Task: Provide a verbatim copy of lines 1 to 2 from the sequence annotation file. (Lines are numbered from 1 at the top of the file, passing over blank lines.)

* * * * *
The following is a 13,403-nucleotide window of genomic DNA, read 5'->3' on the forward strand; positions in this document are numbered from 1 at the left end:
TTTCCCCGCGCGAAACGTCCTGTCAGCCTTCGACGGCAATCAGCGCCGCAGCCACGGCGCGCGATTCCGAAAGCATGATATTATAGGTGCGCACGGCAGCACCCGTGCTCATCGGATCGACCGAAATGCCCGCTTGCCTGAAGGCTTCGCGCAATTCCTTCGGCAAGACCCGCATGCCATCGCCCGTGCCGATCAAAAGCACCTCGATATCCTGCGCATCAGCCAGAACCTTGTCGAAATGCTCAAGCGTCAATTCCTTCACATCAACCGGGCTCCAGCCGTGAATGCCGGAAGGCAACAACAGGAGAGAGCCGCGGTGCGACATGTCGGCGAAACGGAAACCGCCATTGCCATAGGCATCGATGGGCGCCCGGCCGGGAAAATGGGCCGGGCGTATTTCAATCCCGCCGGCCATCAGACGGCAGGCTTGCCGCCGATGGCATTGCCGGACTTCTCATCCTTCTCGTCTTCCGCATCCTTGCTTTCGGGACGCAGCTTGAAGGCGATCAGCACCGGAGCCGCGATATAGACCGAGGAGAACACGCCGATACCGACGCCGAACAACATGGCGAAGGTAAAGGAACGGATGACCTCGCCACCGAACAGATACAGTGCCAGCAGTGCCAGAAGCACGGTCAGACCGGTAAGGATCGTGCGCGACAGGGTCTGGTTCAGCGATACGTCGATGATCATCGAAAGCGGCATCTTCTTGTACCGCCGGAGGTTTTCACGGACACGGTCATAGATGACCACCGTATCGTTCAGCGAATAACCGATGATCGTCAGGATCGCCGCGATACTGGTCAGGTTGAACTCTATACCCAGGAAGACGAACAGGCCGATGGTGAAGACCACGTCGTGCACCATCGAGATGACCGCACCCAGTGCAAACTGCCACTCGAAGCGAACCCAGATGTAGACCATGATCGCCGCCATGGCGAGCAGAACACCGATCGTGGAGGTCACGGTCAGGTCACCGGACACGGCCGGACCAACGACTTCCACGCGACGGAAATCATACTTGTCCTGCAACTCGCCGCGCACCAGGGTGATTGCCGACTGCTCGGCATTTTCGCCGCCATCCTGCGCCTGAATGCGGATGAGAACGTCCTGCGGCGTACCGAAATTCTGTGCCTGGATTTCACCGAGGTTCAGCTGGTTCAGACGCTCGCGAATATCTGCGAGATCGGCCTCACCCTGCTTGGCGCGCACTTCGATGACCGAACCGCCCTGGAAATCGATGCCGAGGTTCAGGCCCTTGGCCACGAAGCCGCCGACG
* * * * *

The following is a 13,403-nucleotide window of genomic DNA, read 5'->3' on the forward strand; positions in this document are numbered from 1 at the left end:
TTTCCCCGCGCGAAACGTCCTGTCAGCCTTCGACGGCAATCAGCGCCGCAGCCACGGCGCGCGATTCCGAAAGCATGATATTATAGGTGCGCACGGCAGCACCCGTGCTCATCGGATCGACCGAAATGCCCGCTTGCCTGAAGGCTTCGCGCAATTCCTTCGGCAAGACCCGCATGCCATCGCCCGTGCCGATCAAAAGCACCTCGATATCCTGCGCATCAGCCAGAACCTTGTCGAAATGCTCAAGCGTCAATTCCTTCACATCAACCGGGCTCCAGCCGTGAATGCCGGAAGGCAACAACAGGAGAGAGCCGCGGTGCGACATGTCGGCGAAACGGAAACCGCCATTGCCATAGGCATCGATGGGCGCCCGGCCGGGAAAATGGGCCGGGCGTATTTCAATCCCGCCGGCCATCAGACGGCAGGCTTGCCGCCGATGGCATTGCCGGACTTCTCATCCTTCTCGTCTTCCGCATCCTTGCTTTCGGGACGCAGCTTGAAGGCGATCAGCACCGGAGCCGCGATATAGACCGAGGAGAACACGCCGATACCGACGCCGAACAACATGGCGAAGGTAAAGGAACGGATGACCTCGCCACCGAACAGATACAGTGCCAGCAGTGCCAGAAGCACGGTCAGACCGGTAAGGATCGTGCGCGACAGGGTCTGGTTCAGCGATACGTCGATGATCATCGAAAGCGGCATCTTCTTGTACCGCCGGAGGTTTTCACGGACACGGTCATAGATGACCACCGTATCGTTCAGCGAATAACCGATGATCGTCAGGATCGCCGCGATACTGGTCAGGTTGAACTCTATACCCAGGAAGACGAACAGGCCGATGGTGAAGACCACGTCGTGCACCATCGAGATGACCGCACCCAGTGCAAACTGCCACTCGAAGCGAACCCAGATGTAGACCATGATCGCCGCCATGGCGAGCAGAACACCGATCGTGGAGGTCACGGTCAGGTCACCGGACACGGCCGGACCAACGACTTCCACGCGACGGAAATCATACTTGTCCTGCAACTCGCCGCGCACCAGGGTGATTGCCGACTGCTCGGCATTTTCGCCGCCATCCTGCGCCTGAATGCGGATGAGAACGTCCTGCGGCGTACCGAAATTCTGTGCCTGGATTTCACCGAGGTTCAGCTGGTTCAGACGCTCGCGAATATCTGCGAGATCGGCCTCACCCTGCTTGGCGCGCACTTCGATGACCGAACCGCCCTGGAAATCGATGCCGAGGTTCAGGCCCTTGGCCACGAAGCCGCCGACG